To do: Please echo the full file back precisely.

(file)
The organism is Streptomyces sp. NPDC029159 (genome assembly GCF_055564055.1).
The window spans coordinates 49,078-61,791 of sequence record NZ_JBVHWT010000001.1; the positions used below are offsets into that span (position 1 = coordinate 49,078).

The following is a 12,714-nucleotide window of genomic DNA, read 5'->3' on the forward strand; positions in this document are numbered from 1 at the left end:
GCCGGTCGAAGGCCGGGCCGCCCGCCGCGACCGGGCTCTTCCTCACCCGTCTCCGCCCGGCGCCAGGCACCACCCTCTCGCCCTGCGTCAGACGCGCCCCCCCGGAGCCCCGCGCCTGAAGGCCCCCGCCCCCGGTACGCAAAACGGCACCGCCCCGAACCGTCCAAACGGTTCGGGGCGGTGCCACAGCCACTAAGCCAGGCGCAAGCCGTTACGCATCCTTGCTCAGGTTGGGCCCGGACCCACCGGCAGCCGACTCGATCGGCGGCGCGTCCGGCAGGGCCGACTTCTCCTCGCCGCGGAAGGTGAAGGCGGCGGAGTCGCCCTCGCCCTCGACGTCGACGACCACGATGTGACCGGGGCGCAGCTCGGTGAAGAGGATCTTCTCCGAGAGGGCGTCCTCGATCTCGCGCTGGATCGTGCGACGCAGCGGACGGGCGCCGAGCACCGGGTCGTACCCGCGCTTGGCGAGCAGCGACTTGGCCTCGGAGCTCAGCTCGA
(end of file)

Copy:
The organism is Streptomyces sp. NPDC029159 (genome assembly GCF_055564055.1).
The window spans coordinates 49,078-61,791 of sequence record NZ_JBVHWT010000001.1; the positions used below are offsets into that span (position 1 = coordinate 49,078).

The following is a 12,714-nucleotide window of genomic DNA, read 5'->3' on the forward strand; positions in this document are numbered from 1 at the left end:
GCCGGTCGAAGGCCGGGCCGCCCGCCGCGACCGGGCTCTTCCTCACCCGTCTCCGCCCGGCGCCAGGCACCACCCTCTCGCCCTGCGTCAGACGCGCCCCCCCGGAGCCCCGCGCCTGAAGGCCCCCGCCCCCGGTACGCAAAACGGCACCGCCCCGAACCGTCCAAACGGTTCGGGGCGGTGCCACAGCCACTAAGCCAGGCGCAAGCCGTTACGCATCCTTGCTCAGGTTGGGCCCGGACCCACCGGCAGCCGACTCGATCGGCGGCGCGTCCGGCAGGGCCGACTTCTCCTCGCCGCGGAAGGTGAAGGCGGCGGAGTCGCCCTCGCCCTCGACGTCGACGACCACGATGTGACCGGGGCGCAGCTCGGTGAAGAGGATCTTCTCCGAGAGGGCGTCCTCGATCTCGCGCTGGATCGTGCGACGCAGCGGACGGGCGCCGAGCACCGGGTCGTACCCGCGCTTGGCGAGCAGCGACTTGGCCTCGGAGCTCAGCTCGA